The Latin American popular radio stations have not been stingy in making people talk. For five decades they have promoted audience participation as the basic profile of their programs. With enormous costs and sacrifices, they have taken microphones to the most remote home, the most isolated neighborhood, to the depths of the jungle and the heights of the mountains.
The public word. Because women talk a lot, but in private, with neighbors, in the kitchen and back patio. And the peasant is eloquent, but not in front of the boss. An unemployed person lowers his or her head and murmurs, supplicating, for a chance to work. Who will make the voices of the poor resonate—the 4 of every 5 Latin Americans and Caribbeans? We don't want to be the voice of those without a voice, because the people are not mute. They know much better than we do what they want and what they need. They only lack the channel of expression, the new technological conch shell, the radio.
This is the first challenge of a station with social responsibility: to amplify the people's voice and thereby socially legitimize it. What if the people are not well enough informed, if they sometimes speak nonsense? The Constitutions of our countries refer to the free expression of ideas, but do not say they have to be correct. Or have the more educated never stuck their foot in their mouth? Everyone has the right to make mistakes in public.
The people should talk on our radios, whether to protest an abuse or request a romantic song. They should participate in debates on genetic cloning or in tongue twister contests. There are two winners: the announcer learns to listen and the listener learns to talk. Nothing humanizes us more than dialogue, the word. Even God, when giving a self-definition, chose to be called The Word.
Reflections and HorizonsVinny Mohr, director of Radio Coop in Vancouver, was asked to explain the difference between a local and a national station. "Local radio is like a mirror," noted the experienced Canadian, "while national radio is like a window."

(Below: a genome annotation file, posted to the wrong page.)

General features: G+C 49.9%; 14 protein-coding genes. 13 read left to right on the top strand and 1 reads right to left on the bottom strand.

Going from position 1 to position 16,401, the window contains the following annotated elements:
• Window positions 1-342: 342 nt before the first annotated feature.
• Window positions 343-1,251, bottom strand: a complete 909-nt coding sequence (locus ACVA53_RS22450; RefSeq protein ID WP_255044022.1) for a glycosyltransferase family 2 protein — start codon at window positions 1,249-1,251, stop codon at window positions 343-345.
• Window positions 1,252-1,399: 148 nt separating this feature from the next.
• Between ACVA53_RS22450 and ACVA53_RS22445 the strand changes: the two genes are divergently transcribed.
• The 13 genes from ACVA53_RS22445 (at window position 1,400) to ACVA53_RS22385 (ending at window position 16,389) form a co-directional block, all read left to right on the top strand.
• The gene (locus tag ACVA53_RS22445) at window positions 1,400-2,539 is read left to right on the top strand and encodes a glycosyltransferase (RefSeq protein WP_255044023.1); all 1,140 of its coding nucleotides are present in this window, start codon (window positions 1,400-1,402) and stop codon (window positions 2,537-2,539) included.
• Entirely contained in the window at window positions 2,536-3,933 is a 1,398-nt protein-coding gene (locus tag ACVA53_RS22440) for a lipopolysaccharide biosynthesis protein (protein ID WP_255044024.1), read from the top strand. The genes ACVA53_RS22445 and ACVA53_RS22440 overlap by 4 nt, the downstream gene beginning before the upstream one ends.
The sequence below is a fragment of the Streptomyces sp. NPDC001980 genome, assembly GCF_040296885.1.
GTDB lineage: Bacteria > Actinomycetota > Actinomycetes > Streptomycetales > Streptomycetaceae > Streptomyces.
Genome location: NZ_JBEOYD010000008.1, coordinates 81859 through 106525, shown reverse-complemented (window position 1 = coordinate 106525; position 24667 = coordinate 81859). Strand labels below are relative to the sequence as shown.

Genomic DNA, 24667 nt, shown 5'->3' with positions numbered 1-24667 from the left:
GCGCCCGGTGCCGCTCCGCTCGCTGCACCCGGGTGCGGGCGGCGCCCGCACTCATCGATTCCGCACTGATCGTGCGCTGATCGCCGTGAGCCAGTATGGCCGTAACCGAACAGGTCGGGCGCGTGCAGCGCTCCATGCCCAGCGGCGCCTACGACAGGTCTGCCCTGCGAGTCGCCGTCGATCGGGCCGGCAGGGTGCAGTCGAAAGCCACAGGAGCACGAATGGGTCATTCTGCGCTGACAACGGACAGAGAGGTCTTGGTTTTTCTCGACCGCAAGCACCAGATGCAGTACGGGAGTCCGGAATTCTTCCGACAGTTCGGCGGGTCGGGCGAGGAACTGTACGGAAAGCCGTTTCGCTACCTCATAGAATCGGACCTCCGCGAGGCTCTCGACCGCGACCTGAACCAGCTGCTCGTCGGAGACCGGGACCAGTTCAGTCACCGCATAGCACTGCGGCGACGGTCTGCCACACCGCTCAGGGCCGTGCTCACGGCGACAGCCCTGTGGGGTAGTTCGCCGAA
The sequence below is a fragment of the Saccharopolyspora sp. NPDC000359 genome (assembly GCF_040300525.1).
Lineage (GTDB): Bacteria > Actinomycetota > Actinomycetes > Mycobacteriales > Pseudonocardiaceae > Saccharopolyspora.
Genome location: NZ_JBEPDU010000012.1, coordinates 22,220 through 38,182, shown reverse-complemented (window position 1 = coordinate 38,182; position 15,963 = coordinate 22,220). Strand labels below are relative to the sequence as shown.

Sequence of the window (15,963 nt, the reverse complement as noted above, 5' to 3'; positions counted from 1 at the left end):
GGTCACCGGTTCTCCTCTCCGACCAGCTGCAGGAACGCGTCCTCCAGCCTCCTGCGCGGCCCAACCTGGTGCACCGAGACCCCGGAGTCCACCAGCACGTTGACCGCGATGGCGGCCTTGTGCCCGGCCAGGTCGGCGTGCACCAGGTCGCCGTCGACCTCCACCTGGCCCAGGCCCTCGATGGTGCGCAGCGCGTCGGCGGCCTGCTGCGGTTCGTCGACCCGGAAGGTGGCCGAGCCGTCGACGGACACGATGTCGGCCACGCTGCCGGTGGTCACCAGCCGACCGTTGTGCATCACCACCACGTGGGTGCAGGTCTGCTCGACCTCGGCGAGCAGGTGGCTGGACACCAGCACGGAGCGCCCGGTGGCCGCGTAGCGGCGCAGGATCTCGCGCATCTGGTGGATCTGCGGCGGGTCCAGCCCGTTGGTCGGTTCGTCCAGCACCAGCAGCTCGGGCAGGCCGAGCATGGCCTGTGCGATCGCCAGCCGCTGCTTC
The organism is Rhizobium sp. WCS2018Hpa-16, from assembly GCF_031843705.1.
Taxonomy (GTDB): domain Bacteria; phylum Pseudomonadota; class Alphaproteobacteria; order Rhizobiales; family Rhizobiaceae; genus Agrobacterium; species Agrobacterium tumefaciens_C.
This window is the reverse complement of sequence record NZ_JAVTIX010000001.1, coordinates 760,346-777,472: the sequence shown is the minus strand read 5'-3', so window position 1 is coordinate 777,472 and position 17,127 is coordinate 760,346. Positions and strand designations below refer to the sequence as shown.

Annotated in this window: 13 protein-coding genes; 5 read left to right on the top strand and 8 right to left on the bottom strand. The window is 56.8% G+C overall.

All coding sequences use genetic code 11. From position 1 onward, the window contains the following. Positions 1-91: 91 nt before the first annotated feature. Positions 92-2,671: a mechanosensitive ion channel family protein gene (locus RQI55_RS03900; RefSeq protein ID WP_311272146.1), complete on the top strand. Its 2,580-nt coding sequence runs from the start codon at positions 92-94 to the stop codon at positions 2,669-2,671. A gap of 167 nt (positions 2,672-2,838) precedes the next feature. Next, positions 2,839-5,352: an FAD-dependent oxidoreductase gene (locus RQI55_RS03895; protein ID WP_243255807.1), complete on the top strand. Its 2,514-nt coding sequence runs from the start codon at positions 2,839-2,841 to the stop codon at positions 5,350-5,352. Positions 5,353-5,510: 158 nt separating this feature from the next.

I never had heard such an accurate comparison. Local stations, in effect, look at their problems and try to imagine solutions among themselves, they listen to favorite music, they exchange opinions and they get together to improve their quality of life. Intense communication is achieved through a small radio. The community listens and, listening to itself, its individual and collective self-esteem grows. The neighbors get to know and recognize each other better. Local radio builds identity.
National or regional radios are like windows to see what's happening in the country, to learn about other worlds. We human beings are varied, the hills are different from the coasts, the coast is very different from the jungle; a variety of cultures, customs and beliefs coexists in our territory. Learning about this diversity, we increase respect for others. Ordinarily one criticizes what one doesn't know. Radio makes us learn about others, even if we only know about them by listening. We are not identical—luckily—but we all have the same value. National radio builds solidarity.
We need both types of radio: mirrors and windows, reflections and horizons. Local radio teaches you that you are not of less value than anyone else. National radio teaches you that you are not of more value than anyone else either. The radio-mirror, alone, tires one out: there comes a moment when hearing the same story over and over again about the godmother and her seven children gets boring. Even Narcissus, if he hadn't drowned, would have gotten bored with his own reflection. One has to get some distance to relativize local problems and discover that the world is bigger than the town plaza. It's not good for families to mix blood, nor is it good for neighbors to spend all their time listening to neighborhood opinions. The house must be ventilated, the windows opened.
It is also not good to spend one's life on the balcony, looking to the far horizon. No matter how broad the horizon is, it is always diffuse. One can end up losing focus and thinking that everything that comes from outside is better. Moctezuma saw a band of adventurers who had come out of Andalusian jails as if they were a group of gods. And Malinche sold out her own for some not so courteous bearded foreigners. Charity begins at home, and radio does as well. We need both: mirrors of self-esteem, windows of diversity. Even more: we need both dimensions to be present in the programming. With a little bit of audacity, we can establish alliances with large stations if we are small, and with local stations if we have great power. Like any well-administered house, our radio will have mirrors to see ourselves and open windows to see out. To appreciate ourselves and to appreciate others.
The Word ItselfOn June 28, 1996, the Popular Radios Coordinating Body of Ecuador (CORAPE) challenged the Law Reforming Radio and Television Distribution. This law and its regulations limit the power of so-called communal radios, prohibit advertising on them, and put them under the national security statute. It is not a law to promote radios, but to prevent civil society, especially the indigenous, from having their own frequencies. The challenge was not accepted by Ecuador's Constitutional Tribunal or, rather, by the businesspeople in the Ecuadoran Radio Broadcasters Association who pressured the Tribunal. Everything continued as it was before.